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Why the new iPad doesn't have Siri: 5 theories
The latest iteration of Apple's market-dominating tablet is missing a certain anthropomorphic voice assistant. What gives?
Siri isn't available on the new iPad, and some tech writers suggest that decision was driven by Apple's desire to boost iPhone sales by keeping the voice assistant out of the tablet market.
Siri isn't available on the new iPad, and some tech writers suggest that decision was driven by Apple's desire to boost iPhone sales by keeping the voice assistant out of the tablet market.
Peter Belanger/dpa/Corbis
W

here's Siri? Tech bloggers across the web demanded answers to that question when they learned last week that Apple's spunky voice assistant wouldn't be featured on the new iPad, which is already selling out in the lead-up to its Friday release. The iPhone 4S's virtual helper has been a central part of Apple's recent marketing push — even sparking lawsuits claiming that Siri's impressive responsiveness in commercials is misleading — and is widely viewed as the company's biggest innovation of the past 12 months. So why isn't Siri on the new iPad? Here, five theories:

1. WiFi-only iPads can't handle Siri
To work properly, Siri requires a constant connection to the internet. The iPhone 4S has that — either "you're connected to a local WiFi network, or you're slurping in 3G data from your carrier," says John Brownlee at Cult of Mac. The problem with the iPad is that Apple sells two versions: WiFi-only models and 4G-equipped models. Apple clearly doesn't want Siri to fail "catastrophically" for WiFi-only users who periodically have no connection. The company either wants Siri "to work for everyone, or no one." 

2. Apple's data centers aren't up to the task
Siri may be a victim of her own success, says Jason D. O'Grady at ZDNet. The latest version of iOS has Siri speaking several languages: English, British English, Australian English, Japanese, French, and German. And if "too many people simultaneously [start] asking Siri silly questions," Apple's data centers might be overtaxed, leading to slow and inaccurate responses from Siri. The last thing Apple wants is a "bad user experience" for new iPad buyers.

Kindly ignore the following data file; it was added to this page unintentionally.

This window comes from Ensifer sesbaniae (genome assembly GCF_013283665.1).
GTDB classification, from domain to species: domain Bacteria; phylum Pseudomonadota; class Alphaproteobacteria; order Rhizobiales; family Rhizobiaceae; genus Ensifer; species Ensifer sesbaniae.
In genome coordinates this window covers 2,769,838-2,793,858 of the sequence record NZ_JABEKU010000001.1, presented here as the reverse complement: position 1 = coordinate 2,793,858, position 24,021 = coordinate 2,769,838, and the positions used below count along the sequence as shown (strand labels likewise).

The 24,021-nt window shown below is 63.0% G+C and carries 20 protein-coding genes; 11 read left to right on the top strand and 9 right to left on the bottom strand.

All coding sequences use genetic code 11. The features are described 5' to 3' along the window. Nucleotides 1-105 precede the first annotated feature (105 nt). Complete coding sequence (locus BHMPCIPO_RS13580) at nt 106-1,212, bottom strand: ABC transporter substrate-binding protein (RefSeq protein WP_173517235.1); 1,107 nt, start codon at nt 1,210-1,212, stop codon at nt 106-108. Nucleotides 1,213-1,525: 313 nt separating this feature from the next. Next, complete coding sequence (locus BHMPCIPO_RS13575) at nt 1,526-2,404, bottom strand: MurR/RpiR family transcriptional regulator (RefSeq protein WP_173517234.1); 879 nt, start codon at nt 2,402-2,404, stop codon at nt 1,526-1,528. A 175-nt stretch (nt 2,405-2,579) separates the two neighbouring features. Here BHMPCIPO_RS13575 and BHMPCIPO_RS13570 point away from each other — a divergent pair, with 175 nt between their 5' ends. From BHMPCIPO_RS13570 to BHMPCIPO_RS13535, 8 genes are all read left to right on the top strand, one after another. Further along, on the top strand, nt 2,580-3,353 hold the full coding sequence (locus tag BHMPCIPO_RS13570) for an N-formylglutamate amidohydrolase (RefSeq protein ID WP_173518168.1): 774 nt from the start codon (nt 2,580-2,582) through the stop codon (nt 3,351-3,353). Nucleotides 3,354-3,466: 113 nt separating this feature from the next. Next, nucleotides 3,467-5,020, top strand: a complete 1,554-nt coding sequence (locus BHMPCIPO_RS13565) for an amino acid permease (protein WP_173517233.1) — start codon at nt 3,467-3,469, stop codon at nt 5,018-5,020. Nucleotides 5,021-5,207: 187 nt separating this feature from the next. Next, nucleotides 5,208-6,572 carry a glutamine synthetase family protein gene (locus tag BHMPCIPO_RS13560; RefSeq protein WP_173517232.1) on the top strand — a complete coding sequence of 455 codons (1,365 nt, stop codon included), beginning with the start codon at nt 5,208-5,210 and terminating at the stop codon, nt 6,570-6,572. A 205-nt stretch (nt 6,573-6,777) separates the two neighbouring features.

3. The iPad doesn't need Siri
"The iPad is primarily an entertainment device," says Bryan M. Wolf at App Advice — you're much more likely to watch a movie on it than you are to look up directions. The iPhone 4S, on the other hand, is about getting things done on the go. "For example, Siri is great at directing users to and from a location like a gas station or place to eat." On the iPad, this type of functionality is much less important.  

4. Apple wants to sell more iPhones
Apple has a simple message for consumers: "If you want Siri, buy an iPhone," says O'Grady. Apple makes a ton of "money on iPhone sales because it (famously) commands a kickback from carriers from every user's monthly bill." And keeping Siri as an iPhone exclusive gives customers yet another reason to keep feeding the iPhone cash cow.

5. Siri is broken
This may be a "contentious statement, but it's true," says Brownlee. Siri is "less intelligent and less useful than it was five months ago." Apple co-founder Steve Wozniak noticed Siri's answers have gotten more perplexing, too. "I used to ask, 'What are the prime numbers greater than 87?' and it would answer," says Wozniak. "Now instead of getting prime numbers, I get listings for prime rib or prime real estate." Why? Apple is likely devoting less processing power to each of Siri's questions now that demand for the iPhone 4S is so high. Just "imagine what would happen to the service with the crushing weight of 60 million new iPads heaped down on top of it."

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